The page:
Director: Rahul da Cunha
Writer: Anuvab Pal
Genre: Comedy | Social
India today – a dynamic country – there’s always so much happening all around! The morning paper is loaded with fresh incidents albeit shocking ones… the government is run by a group of trouble-makers if I may say so, and we the people are sitting and gazing high up in the sky awaiting a miracle. Those who believe they can bring about a change are slaves of the Social Media Revolution – a term called ‘Slacktivism’. Yes, Facebook and Twitter are very powerful tools, if used correctly… besides, they’re an open source, there is hardly anyone you will not find here… try searching for a cause or a celebrity, and look at the number of search results if you don’t believe me.
Then came the sudden surge of getting out of your houses and leading/following protest marches, read: morchas. The Gandhian activist Anna Hazare should be credited with pioneering the dharna system in India. There is also a variation on the morchas – different sects in the society are fighting for their cause each trying to make themselves heard. While ‘The Slut Walk’ that was in the news for the longest time scheduled to take place in the capital, New Delhi, never really saw the light of day, there are others that always catch the media glare. The point of contention here is not that these are just futile attempts at the hands of the many youngsters in the country today. However, the paramount issue is how to bring about the change everyone keeps talking about. There are always two sides to a coin – either you sit back and watch the hullabaloo read: tamasha or you work towards altering the environment to make the world a better place to live in, so to say. Perhaps a common man has everything to lose, such is the circumstantial net he is caught in, he inevitably had to choose the safe turf.
The Bureaucrat, a very apt political satire highlights many such issues seen from varied perspectives. The protagonist is a veteran bureaucrat serving in The North Block in New Delhi who has seen a lot of upheavals during his time. His position is almost diminutive in the office, something like a person who comes in every morning, spends time reading books in a public servant’s chair and goes back once the clock strikes 5 pm. In other words, is nothing but a puppet manned by the government. Until that eventful day, when he is beckoned by his senior official (a catering business owner turned politician). All hell has broken loose because the French PM, Nicolas Sarkozy is visiting India and a few activists have decided to strip just when his convoy passes by. New India has perhaps formed it’s tweaked version of the age-old phrase “Do or Die”.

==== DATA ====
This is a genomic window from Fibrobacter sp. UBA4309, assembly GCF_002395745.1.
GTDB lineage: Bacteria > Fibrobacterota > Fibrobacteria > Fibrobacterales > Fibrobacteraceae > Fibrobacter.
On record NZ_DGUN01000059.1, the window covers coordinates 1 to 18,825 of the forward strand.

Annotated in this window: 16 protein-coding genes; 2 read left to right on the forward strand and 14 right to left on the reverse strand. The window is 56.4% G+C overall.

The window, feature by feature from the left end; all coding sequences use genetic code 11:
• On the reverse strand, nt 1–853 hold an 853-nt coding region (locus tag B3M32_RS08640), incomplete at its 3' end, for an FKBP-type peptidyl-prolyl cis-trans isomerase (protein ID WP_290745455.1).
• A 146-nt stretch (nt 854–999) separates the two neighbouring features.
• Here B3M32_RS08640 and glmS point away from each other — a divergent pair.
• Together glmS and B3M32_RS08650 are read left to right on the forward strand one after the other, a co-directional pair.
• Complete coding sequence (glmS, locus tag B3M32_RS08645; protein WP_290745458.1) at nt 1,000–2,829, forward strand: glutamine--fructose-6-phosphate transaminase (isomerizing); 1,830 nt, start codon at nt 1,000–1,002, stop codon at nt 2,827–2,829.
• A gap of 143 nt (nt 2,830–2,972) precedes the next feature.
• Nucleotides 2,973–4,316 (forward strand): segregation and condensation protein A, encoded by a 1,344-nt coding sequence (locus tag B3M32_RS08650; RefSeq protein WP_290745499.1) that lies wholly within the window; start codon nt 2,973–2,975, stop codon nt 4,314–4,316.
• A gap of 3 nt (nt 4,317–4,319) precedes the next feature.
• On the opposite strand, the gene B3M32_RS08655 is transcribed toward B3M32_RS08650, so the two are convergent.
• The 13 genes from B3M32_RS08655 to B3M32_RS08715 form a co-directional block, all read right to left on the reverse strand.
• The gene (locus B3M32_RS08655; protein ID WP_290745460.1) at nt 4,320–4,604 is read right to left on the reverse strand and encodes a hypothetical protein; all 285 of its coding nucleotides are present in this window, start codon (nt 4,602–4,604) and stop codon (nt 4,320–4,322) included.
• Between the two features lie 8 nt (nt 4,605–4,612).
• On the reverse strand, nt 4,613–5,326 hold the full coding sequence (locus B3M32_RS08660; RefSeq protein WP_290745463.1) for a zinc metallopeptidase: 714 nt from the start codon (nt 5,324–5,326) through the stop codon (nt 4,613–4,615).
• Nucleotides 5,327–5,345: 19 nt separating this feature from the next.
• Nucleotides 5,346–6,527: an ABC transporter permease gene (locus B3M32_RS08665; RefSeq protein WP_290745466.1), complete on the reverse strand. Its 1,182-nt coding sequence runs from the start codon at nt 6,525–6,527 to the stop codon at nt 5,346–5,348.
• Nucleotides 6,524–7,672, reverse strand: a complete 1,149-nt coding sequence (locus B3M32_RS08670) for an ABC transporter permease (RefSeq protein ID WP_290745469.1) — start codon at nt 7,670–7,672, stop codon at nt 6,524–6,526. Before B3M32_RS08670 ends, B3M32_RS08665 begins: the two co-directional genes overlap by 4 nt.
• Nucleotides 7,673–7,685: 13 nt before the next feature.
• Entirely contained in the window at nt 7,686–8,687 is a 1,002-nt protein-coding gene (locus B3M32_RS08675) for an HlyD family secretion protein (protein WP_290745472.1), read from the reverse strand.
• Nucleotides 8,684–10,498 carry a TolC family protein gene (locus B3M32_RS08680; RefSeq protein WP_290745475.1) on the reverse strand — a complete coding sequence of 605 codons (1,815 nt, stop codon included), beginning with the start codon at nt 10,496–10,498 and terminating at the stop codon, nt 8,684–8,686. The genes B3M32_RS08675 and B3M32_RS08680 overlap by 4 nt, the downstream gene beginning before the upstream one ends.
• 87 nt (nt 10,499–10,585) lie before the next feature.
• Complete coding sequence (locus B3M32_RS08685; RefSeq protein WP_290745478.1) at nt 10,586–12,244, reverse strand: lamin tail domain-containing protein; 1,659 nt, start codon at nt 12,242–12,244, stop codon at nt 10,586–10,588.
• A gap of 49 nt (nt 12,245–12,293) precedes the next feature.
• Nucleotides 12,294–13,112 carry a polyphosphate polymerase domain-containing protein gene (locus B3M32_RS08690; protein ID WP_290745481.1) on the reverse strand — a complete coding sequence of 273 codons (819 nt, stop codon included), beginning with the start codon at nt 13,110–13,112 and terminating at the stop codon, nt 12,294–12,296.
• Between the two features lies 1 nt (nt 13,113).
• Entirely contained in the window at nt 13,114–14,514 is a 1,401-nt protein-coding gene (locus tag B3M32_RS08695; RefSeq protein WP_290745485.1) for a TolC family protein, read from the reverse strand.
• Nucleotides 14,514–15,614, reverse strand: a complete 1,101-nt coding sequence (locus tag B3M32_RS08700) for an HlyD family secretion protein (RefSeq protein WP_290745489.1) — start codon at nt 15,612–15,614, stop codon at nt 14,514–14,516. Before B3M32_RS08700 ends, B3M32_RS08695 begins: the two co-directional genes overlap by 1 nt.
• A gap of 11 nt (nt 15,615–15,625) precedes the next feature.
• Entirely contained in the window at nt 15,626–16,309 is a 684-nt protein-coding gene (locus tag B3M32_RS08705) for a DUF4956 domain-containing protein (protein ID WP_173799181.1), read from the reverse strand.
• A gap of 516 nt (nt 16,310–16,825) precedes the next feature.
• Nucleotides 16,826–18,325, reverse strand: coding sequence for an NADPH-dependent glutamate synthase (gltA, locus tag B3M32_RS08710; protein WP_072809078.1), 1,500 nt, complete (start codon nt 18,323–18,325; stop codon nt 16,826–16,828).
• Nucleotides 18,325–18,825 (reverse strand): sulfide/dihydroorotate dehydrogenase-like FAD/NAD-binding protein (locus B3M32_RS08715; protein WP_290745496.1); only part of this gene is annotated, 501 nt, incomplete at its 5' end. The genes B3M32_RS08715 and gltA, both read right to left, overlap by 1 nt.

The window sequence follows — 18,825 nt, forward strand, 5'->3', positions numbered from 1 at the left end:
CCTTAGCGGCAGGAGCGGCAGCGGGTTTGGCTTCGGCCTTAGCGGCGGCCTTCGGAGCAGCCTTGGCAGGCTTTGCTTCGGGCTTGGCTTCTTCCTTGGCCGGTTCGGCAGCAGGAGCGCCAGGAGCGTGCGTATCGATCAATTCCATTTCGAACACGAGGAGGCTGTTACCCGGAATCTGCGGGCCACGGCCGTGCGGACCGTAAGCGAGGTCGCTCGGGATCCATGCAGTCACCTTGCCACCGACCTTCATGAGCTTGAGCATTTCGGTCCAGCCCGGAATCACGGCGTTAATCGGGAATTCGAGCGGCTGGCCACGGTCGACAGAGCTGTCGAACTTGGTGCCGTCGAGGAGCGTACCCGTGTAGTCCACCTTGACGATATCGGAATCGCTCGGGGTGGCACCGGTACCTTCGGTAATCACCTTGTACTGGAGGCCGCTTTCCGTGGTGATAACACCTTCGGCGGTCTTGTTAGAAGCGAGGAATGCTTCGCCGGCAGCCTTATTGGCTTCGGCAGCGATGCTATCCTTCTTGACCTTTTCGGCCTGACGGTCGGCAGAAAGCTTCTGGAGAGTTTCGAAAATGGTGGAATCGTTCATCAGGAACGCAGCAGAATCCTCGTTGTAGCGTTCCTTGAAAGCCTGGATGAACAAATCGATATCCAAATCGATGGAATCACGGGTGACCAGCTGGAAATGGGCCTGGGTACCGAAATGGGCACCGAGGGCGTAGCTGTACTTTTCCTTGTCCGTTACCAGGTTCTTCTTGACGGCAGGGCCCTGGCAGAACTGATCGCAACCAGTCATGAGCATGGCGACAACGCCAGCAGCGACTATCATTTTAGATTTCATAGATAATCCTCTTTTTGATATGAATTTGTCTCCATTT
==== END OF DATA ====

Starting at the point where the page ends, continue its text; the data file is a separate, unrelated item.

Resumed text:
Anuvab Pal has achieved quite an extraordinary feat by getting a stellar cast together in this story weaved together with such panache. Add to that Rahul da Cunha’s expert vision who aesthetically presented the play for the audiences. The lights and sounds were very well synchronized to give the performance a very fresh look. All the actors come from ivy-league backgrounds and their chemistry with each other was uncanny. I strongly believe that the director is always the puppet-master, perhaps it is RDC’s years of experience that unfolds to the theatre-goers. The Amul girl is still a hit, for the creatives, the taglines and she has an image of a social observer. Haven’t you ever thought how a specially gifted a witty person must be?
Rage Theatre has many good plays to it’s credit, including those showcased at the Writer’s Bloc Festival, this play will see a few re-runs in Mumbai and other cities where the group performs. It’s situational, realistic and funny. It also leaves more than one question in your head when you leave the auditorium.
What to watch out for: Everything!